And yet that’s exactly what GM and Chrysler are doing. They are closing their small-town dealerships by the hundreds and putting thousands of former employees of former local, friendly car dealers out of their jobs. Many of their friends and even casual acquaintances will take it personally. They will see it as another stab at their communities, already perceived by those who live in them as under siege. As part of the overall ripple effect, other local businesses from the office supply store to the company that delivers the coffee and stocks the vending machines will feel the pinch. Local governments will take a hit too. Tax revenues will decrease, leading some counties and municipalities to want to raise their tax rates. This usually doesn’t sit well with taxpayers, who are those same friends and acquaintances of the people who lost their jobs. The dealers are also a source of small-scale philanthropy in smaller towns – buying ads in the high school newspaper and yearbook, sponsoring kids’ sports teams, loaning out convertibles for local parades and helping to raise money for everything from church bake sales to the March of Dimes.
Also, marketing research studies have shown that people don’t like to drive 35 or 40 miles to get their cars and trucks serviced. 15 or 20 miles, on the other hand, they can live with. And when deciding which brand of vehicle to purchase, dealer accessibility is a very important factor for many buyers. Brand loyalty isn’t what it used to be in the automobile business, but it seems as if GM and Chrysler are driving a stake through the heart of what remains of it.
Ford, however, is taking a significantly different approach. It began paring down its dealer network three years ago, and the family-owned company has focused on persuading its dealers in larger markets to consolidate, leaving most of its rural and smaller-town franchises untouched. James D. Farley, Ford’s North American sales director, says that the company has shed some 700 of its dealerships since 2005. It has done so at a slower and much more deliberate pace than its rivals, sending fewer and much smaller shock waves through the auto market. Farley is critical of Chrysler’s dealer plan:
“It seems very abrupt and unplanned,” he said. “You don’t orphan 4 million customers overnight without some fallout.”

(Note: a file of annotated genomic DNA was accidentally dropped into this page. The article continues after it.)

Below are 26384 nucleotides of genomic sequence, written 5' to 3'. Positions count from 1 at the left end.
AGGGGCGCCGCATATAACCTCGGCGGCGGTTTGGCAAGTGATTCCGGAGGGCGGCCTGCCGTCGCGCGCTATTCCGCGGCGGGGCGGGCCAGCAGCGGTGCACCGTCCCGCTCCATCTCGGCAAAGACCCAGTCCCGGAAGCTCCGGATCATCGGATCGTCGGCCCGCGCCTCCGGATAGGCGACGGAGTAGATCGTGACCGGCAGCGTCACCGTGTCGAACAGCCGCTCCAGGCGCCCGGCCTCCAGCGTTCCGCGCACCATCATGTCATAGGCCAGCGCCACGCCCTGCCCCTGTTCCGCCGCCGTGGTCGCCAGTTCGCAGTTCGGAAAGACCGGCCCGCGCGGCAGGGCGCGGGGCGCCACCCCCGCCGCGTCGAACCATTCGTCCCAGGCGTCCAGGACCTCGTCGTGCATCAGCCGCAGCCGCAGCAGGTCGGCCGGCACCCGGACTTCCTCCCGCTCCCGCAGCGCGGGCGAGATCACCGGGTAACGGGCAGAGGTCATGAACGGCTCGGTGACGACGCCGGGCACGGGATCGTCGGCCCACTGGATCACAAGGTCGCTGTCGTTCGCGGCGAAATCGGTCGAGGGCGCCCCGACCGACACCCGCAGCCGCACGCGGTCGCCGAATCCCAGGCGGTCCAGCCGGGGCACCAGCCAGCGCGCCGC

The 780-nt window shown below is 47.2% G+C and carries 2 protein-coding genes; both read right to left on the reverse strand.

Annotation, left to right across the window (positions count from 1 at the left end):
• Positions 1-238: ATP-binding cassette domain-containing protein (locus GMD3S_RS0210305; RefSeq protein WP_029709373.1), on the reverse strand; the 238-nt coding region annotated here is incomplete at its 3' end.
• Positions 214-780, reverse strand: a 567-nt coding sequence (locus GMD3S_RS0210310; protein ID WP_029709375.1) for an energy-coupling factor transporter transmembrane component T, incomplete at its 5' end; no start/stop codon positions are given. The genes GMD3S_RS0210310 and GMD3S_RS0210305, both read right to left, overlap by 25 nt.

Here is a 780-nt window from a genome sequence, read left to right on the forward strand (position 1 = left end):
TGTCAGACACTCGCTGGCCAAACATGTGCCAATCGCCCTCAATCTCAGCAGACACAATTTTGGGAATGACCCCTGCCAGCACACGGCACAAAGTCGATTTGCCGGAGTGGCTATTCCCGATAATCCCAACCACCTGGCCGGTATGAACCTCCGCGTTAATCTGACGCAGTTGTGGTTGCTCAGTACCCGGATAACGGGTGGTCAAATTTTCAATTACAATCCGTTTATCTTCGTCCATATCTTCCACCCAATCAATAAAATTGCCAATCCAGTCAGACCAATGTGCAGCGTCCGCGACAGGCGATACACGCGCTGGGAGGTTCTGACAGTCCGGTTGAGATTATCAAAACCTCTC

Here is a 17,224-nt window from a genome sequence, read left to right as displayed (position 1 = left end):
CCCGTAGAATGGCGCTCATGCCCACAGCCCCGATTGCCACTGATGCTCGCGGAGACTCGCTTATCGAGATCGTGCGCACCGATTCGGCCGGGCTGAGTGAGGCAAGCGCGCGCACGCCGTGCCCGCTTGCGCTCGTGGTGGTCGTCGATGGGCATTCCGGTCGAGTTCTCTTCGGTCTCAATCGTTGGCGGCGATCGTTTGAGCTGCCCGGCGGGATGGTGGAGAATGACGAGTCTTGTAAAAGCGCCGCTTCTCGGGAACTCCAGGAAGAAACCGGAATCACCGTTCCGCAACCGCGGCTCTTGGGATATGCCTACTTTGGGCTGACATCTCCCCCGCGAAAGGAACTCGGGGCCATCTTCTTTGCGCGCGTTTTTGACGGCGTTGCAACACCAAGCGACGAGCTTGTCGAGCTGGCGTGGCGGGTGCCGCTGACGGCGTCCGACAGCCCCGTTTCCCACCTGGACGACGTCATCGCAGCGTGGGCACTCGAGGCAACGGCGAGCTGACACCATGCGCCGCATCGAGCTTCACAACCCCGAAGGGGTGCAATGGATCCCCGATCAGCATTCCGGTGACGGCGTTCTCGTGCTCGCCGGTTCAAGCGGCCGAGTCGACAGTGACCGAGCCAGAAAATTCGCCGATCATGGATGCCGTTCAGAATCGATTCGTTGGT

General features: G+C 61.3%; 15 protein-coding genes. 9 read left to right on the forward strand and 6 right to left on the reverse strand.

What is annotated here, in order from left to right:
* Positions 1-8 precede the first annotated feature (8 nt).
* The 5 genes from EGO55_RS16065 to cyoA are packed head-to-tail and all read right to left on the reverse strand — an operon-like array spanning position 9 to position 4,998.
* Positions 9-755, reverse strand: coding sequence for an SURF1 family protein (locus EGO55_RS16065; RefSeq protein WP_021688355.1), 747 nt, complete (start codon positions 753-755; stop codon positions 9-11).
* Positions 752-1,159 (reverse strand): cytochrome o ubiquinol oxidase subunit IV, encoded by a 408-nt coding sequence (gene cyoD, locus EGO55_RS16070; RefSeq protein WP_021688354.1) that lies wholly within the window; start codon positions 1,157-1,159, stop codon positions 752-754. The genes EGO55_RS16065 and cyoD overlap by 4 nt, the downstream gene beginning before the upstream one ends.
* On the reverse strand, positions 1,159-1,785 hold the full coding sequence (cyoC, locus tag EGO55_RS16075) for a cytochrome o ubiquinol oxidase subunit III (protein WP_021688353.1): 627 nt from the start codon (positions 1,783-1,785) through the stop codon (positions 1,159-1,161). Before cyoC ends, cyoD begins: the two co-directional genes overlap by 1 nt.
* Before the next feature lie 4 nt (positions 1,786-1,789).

Some of those customers, primarily those in rural areas, will migrate to Ford dealerships, he said. “It really depends on how GM and Chrysler handle these orphan owners,” he said. “If they don’t give them a lot of attention, it will result in consumers going to other brands.”
“We don’t think it’s productive to just get rid of rural dealers,” Farley said.
He’s right. Obama’s auto task force, mostly made up of liberals, probably never even considered the fallout the pressure they exerted on Chrysler to close dealerships would have in flyover country. To them, small towns don’t matter. But it was in the small towns and rural areas that Ford, GM and Chrysler first built their respective customer bases and where automotive brand loyalty was born.
Which brings us back to Toyota. Many small towns don’t have Toyota dealers, so the closings of GM and Chrysler outlets in these areas won’t really affect Toyota or most other foreign-owned automakers much if at all. GM and Chrysler dealer closings will help Ford, not hurt Toyota. It remains to be seen whether the comeback of GM and Chrysler will be a success story or the biggest flop since New Coke. The Obama government’s involvement in both does not bode well for the future of either. Even a resurgent GM and Chrysler aren’t much of a threat to Toyota in the long term at all. And Ford will be gaining market share every day, at least in the short term.
Elias’ optimism for the future of GM and Chrysler and his prediction of a stagnant Toyota in the U.S. market is all unicorns and rainbows. Pollyannish Obama fanboys may buy it up, but real car guys remain unconvinced.